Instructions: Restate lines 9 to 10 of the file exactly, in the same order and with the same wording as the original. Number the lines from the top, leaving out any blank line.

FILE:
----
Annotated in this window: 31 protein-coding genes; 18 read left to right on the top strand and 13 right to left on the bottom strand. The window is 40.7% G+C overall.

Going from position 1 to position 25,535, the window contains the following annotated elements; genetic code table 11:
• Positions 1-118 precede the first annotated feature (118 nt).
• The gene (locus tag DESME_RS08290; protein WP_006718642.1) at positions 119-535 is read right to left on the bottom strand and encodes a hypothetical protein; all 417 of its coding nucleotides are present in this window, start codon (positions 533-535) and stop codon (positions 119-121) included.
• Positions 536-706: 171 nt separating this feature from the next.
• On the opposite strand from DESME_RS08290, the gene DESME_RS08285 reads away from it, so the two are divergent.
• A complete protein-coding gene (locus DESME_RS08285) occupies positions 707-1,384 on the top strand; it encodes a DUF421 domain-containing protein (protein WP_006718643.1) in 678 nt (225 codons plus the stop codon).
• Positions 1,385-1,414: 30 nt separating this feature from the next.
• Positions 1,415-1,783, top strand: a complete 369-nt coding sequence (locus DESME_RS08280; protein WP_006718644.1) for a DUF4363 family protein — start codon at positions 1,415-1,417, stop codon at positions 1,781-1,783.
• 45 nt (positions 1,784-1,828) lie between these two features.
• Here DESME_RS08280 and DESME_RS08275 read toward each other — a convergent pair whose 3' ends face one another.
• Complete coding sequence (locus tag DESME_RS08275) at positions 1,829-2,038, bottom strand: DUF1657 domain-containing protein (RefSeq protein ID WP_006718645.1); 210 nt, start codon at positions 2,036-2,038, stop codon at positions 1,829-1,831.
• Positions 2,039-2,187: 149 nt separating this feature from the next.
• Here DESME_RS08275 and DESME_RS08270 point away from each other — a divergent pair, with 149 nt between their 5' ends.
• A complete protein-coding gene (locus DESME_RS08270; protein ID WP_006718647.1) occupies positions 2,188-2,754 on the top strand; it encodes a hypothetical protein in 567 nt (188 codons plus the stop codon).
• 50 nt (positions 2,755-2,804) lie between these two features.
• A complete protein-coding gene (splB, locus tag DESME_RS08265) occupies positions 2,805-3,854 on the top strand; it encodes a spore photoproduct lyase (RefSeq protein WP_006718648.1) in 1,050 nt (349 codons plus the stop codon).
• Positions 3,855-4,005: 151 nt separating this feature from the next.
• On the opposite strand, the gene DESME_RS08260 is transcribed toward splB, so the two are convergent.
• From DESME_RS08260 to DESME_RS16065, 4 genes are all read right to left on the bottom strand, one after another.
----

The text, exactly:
• Positions 1,415-1,783, top strand: a complete 369-nt coding sequence (locus DESME_RS08280; protein WP_006718644.1) for a DUF4363 family protein — start codon at positions 1,415-1,417, stop codon at positions 1,781-1,783.
• 45 nt (positions 1,784-1,828) lie between these two features.